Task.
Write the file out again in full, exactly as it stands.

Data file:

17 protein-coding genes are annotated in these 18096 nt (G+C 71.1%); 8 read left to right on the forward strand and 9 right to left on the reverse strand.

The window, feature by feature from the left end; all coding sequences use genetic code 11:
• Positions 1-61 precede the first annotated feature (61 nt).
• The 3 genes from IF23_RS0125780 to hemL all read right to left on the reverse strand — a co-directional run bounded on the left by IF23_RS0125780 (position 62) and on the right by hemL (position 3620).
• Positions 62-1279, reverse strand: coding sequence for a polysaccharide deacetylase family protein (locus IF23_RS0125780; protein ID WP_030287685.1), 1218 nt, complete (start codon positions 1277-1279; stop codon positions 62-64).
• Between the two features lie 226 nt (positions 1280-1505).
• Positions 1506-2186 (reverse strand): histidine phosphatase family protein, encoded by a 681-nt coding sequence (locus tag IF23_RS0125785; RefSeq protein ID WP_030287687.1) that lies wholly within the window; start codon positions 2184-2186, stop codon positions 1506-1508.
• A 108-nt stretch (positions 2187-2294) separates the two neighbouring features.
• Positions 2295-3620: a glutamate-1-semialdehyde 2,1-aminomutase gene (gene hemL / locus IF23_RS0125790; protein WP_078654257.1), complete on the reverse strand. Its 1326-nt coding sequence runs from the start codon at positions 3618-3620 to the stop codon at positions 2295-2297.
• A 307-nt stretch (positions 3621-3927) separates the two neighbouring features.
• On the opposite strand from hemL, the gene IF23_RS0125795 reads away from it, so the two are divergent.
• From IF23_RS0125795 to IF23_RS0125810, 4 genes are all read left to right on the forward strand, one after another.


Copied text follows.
17 protein-coding genes are annotated in these 18096 nt (G+C 71.1%); 8 read left to right on the forward strand and 9 right to left on the reverse strand.

The window, feature by feature from the left end; all coding sequences use genetic code 11:
• Positions 1-61 precede the first annotated feature (61 nt).
• The 3 genes from IF23_RS0125780 to hemL all read right to left on the reverse strand — a co-directional run bounded on the left by IF23_RS0125780 (position 62) and on the right by hemL (position 3620).
• Positions 62-1279, reverse strand: coding sequence for a polysaccharide deacetylase family protein (locus IF23_RS0125780; protein ID WP_030287685.1), 1218 nt, complete (start codon positions 1277-1279; stop codon positions 62-64).
• Between the two features lie 226 nt (positions 1280-1505).
• Positions 1506-2186 (reverse strand): histidine phosphatase family protein, encoded by a 681-nt coding sequence (locus tag IF23_RS0125785; RefSeq protein ID WP_030287687.1) that lies wholly within the window; start codon positions 2184-2186, stop codon positions 1506-1508.
• A 108-nt stretch (positions 2187-2294) separates the two neighbouring features.
• Positions 2295-3620: a glutamate-1-semialdehyde 2,1-aminomutase gene (gene hemL / locus IF23_RS0125790; protein WP_078654257.1), complete on the reverse strand. Its 1326-nt coding sequence runs from the start codon at positions 3618-3620 to the stop codon at positions 2295-2297.
• A 307-nt stretch (positions 3621-3927) separates the two neighbouring features.
• On the opposite strand from hemL, the gene IF23_RS0125795 reads away from it, so the two are divergent.
• From IF23_RS0125795 to IF23_RS0125810, 4 genes are all read left to right on the forward strand, one after another.